The show includes two great ballads (Georgia On My Mind and an incredible rendition of It's A Man's World) but it's never a long wait for this band to get back to givin' up the funk. The centerpiece of the album is a hypnotic 9-minute version of Sex Machine, with Catfish Collins spiraling out line after ecstatic line on the guitar while Brown and Byrd repeat the familar "Get Up, Get On Up" refrain, Starks accents Brown's dance moves from the drums and the audience gets worked into an absolute frenzy. And that energy level never lets up, all the way through the closing medley of Super Bad, Get Up Get Into It Get Involved, and Soul Power. When the concert finally ends, the crowd erupts and chants James Brown's name, and you just might find yourself doing the same.

THE BAR-KAYS Coldblooded

Album · 1974 · Funk
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If you are not a fan of 70s funk music, or from Memphis, then you may not have heard of The Bar-Kays, but they are one of the longest running acts in the history of RnB/rock. Off the top of my head, the only bands that I can think of that have been around longer are The Isley Brothers and The Rolling Stones. “Cold Blooded” was The Bar-Kays recorded offering in 1974, and it featured them playing the pure funk of the times, as the disco thump that would alter the beat was still a few years away. The Bar-Kays had scored some hits in the late 60s as a Staxx sponsored RnB act, but their transition to rock, and later funk, did not bring any hits right away. They would eventually modernize and become a hit factory in the late 70s, but on “Cold Blooded’, they are still a few years away from all that.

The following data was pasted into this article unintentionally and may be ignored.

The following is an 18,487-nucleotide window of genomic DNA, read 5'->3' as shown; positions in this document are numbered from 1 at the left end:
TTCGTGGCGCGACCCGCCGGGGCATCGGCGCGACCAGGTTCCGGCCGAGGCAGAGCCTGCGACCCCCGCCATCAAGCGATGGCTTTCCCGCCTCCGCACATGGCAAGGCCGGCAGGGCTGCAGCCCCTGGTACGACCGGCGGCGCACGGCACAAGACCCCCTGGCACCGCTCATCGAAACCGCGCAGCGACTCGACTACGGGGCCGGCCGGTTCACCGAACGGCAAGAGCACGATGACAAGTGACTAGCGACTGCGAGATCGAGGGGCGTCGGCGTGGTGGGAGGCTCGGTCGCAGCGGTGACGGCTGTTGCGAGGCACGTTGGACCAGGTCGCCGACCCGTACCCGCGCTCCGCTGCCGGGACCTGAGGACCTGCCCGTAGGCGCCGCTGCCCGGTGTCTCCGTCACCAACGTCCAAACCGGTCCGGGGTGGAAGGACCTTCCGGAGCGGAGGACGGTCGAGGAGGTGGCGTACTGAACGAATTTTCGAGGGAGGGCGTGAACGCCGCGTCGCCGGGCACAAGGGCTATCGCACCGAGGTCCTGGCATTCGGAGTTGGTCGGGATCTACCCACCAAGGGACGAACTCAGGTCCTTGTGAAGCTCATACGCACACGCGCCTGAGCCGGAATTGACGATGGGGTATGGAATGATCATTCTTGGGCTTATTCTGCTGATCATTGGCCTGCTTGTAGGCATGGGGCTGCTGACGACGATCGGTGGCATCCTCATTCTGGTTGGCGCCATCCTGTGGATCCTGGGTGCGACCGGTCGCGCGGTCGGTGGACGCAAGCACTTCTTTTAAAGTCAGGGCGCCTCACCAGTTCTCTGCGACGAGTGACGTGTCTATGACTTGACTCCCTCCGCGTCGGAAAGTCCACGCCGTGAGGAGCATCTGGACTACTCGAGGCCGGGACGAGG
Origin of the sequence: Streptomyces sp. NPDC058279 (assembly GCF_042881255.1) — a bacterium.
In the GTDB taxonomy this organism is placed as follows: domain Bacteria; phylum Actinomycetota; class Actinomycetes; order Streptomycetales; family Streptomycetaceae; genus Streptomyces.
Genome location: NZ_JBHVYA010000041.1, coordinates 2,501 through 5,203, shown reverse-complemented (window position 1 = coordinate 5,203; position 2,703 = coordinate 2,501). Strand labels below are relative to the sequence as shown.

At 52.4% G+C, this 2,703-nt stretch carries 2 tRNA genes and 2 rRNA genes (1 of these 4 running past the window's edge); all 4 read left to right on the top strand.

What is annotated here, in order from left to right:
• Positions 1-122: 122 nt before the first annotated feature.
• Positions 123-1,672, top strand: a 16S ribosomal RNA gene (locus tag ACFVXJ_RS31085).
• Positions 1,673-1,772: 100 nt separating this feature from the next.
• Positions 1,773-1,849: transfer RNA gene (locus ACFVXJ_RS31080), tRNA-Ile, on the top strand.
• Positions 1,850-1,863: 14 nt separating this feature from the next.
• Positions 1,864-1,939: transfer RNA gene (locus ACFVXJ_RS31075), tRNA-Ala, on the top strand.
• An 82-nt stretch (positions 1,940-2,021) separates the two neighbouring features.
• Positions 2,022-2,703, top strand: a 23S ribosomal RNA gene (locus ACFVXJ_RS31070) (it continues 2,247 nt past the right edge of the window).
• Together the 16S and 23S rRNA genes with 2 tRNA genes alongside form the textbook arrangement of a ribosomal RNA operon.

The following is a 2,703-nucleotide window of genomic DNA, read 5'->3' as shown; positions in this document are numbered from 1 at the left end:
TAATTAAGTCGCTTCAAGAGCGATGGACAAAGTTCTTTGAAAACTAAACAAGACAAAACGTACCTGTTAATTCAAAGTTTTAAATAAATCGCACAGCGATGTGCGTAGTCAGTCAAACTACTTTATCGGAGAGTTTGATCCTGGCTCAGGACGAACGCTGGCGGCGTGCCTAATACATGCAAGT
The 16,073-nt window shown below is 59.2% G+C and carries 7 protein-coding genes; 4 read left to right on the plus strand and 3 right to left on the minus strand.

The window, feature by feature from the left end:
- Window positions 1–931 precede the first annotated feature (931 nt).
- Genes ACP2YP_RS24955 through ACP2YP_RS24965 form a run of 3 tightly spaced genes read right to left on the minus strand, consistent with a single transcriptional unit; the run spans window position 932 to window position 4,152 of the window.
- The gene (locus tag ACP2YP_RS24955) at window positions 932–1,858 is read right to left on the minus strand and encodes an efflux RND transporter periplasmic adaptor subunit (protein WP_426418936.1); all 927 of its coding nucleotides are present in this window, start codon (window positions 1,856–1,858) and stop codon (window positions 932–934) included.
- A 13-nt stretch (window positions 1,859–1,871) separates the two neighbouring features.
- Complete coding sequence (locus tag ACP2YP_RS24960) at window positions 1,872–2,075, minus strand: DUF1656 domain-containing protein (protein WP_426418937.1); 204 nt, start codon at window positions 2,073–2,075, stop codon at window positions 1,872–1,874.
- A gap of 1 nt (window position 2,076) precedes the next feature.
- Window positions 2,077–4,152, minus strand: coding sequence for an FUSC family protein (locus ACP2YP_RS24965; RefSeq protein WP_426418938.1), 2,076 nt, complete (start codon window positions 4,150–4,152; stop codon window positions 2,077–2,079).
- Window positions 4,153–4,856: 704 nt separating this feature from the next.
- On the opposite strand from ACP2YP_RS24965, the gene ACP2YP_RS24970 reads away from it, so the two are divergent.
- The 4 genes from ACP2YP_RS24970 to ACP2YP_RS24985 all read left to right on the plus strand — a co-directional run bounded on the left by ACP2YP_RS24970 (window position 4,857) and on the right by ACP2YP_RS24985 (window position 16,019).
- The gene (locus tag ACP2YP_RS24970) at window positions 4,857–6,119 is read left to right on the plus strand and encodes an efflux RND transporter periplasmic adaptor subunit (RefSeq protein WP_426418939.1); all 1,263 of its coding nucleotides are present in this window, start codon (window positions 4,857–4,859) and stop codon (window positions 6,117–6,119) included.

“Cold Blooded” opens with the title track of the same name, and its probably the best cut on the album. Featuring a rampaging African-Latin rhythm section and building horn lines, this one sounds a lot like Mandrill or Osibissa in the early 70s. After this, The Bar-Kays settle into some solid funk tunes that often bare some similarities to 60s Sly and the Family Stone, and 70s Isley Brothers. The Bar-Kays are from the south, and it shows. Their tempos tend to be relaxed, their lyrics lack the irony of the p-funk mob, and their gospel influence is undeniable. Lyrical themes on the album are typical for the times and range from testaments to peace and love, warnings about the ways of the world, and musings on relationships gone bad. There are no insincere corny love songs on here, nor even a trace of disco vapidness. Overall “Cold-Blooded” is a good, but not remarkable, album in its genre. Any fan of classic 70s funk should probably check this out.